China Customs officers raise a Chinese flag during a rehearsal for a flag-raising ceremony along the Bund past buildings in the Lujiazui Financial District at sunrise in Shanghai, China, on 4 January 2022. (Qilai Shen/Bloomberg)

The Chinese ruling party needs a new pact with the people to forge a more humane and self-confident nation

Lance Gore notes the transitional nature of the third historical resolution passed by the Communist Party of China (CPC) recently. It kept Pandora’s box closed, leaving issues of history unresolved. Will the CPC use a fourth historical resolution to build a pact with the people to forge a vibrant, humane, self-confident nation on the world stage?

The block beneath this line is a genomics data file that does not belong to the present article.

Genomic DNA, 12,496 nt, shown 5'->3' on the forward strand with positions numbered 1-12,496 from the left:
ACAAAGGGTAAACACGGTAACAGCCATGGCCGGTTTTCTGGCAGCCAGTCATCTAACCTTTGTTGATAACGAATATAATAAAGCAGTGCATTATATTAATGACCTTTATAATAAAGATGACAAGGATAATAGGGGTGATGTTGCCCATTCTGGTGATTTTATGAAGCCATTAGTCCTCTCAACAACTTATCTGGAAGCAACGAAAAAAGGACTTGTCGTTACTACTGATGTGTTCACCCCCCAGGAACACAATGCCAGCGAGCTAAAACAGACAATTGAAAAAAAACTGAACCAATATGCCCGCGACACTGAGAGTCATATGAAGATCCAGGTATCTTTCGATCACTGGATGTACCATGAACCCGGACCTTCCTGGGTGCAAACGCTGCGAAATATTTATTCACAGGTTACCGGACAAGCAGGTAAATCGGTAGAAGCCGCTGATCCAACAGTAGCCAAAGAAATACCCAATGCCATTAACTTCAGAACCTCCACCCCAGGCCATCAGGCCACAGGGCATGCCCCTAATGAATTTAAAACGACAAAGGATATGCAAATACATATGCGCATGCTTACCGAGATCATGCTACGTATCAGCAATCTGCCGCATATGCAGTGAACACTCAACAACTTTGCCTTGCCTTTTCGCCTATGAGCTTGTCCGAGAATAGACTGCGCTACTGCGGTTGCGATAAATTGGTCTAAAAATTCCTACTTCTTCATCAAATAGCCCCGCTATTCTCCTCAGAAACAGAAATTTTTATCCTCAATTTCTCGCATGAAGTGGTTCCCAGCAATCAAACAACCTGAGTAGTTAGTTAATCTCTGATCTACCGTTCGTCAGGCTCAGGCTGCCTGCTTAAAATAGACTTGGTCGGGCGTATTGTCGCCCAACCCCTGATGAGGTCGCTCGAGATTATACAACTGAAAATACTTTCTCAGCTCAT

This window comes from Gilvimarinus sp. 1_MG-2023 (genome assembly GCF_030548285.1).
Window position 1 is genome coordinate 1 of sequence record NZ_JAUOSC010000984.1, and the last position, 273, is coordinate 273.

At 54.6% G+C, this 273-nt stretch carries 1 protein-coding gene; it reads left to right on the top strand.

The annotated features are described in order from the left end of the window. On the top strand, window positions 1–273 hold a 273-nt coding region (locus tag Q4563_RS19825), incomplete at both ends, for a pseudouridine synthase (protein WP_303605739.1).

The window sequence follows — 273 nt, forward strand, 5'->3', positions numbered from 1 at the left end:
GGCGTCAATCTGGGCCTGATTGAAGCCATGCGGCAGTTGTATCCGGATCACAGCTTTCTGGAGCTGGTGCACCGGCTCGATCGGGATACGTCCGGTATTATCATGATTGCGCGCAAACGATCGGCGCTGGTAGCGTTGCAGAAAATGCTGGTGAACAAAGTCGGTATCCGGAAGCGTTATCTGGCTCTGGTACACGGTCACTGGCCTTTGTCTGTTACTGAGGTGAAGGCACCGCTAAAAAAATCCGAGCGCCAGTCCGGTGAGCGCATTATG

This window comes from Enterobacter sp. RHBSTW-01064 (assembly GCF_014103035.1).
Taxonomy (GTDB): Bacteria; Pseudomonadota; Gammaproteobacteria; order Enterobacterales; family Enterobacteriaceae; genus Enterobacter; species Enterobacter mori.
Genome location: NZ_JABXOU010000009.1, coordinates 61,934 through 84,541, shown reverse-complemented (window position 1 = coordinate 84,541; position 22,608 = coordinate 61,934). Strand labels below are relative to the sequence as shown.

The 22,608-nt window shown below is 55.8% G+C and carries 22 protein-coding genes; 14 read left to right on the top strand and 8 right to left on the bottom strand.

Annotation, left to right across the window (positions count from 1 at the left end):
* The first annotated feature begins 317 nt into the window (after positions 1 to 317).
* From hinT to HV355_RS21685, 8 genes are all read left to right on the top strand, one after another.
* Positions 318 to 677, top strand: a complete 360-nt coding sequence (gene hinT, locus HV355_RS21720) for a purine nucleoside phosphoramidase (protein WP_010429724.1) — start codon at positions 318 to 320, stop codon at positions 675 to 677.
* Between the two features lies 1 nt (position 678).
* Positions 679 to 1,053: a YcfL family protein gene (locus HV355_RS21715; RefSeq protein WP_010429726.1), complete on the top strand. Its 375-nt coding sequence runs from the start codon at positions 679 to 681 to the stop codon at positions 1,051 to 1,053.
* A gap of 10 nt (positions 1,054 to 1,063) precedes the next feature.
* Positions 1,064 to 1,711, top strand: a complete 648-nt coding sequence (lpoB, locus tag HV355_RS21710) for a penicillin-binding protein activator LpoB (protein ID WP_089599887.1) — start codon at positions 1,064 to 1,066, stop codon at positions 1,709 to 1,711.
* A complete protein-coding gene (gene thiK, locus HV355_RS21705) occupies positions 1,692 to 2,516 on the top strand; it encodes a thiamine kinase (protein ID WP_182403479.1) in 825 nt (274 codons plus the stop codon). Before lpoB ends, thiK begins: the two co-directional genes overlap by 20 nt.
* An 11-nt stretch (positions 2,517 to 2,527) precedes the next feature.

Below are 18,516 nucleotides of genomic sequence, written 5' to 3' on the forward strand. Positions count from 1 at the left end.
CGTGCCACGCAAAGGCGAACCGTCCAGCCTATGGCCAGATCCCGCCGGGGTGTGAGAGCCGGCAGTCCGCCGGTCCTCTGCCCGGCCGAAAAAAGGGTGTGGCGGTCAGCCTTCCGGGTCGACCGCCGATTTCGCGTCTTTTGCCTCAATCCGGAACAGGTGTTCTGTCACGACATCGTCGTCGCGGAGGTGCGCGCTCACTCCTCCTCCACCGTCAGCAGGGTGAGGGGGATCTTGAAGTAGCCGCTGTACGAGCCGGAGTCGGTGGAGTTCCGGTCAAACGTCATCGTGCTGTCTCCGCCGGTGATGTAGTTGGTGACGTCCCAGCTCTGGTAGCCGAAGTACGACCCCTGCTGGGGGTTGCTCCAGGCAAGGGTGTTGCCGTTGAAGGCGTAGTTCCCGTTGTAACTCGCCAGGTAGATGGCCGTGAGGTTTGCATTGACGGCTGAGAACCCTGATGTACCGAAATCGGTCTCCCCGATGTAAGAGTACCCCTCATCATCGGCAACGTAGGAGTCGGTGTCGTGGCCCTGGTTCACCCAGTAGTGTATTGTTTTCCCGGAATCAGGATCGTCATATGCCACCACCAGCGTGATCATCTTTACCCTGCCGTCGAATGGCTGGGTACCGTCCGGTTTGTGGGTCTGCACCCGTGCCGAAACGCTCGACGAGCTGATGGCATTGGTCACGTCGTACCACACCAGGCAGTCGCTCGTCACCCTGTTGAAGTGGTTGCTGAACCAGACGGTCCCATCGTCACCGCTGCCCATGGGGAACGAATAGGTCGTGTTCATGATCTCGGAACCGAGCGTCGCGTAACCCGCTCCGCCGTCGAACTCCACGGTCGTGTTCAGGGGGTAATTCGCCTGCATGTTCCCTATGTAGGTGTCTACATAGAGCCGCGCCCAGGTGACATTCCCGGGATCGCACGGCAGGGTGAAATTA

Visitors pose for a picture in front of a national flag sculpture at the Museum of the Communist Party of China in Beijing on 11 November 2021. (Noel Celis/AFP)

How the CPC plans to seize the democracy narrative

The Communist Party of China has just passed a resolution on the party’s achievements over its 100-year history, the third of such resolutions. Zaobao’s associate editor Han Yong Hong notes that the resolution seeks to turn the page on the past and pave the way for the party’s leadership guided by “Xi Jinping Thought on Socialism with Chinese Characteristics for a New Era”. This includes building a governance framework based on Marxist ideology, and creating a society that supports “whole-process people’s democracy” or “Chinese-style democracy”. Will China be able to beat the West at their own game by seizing the democracy narrative?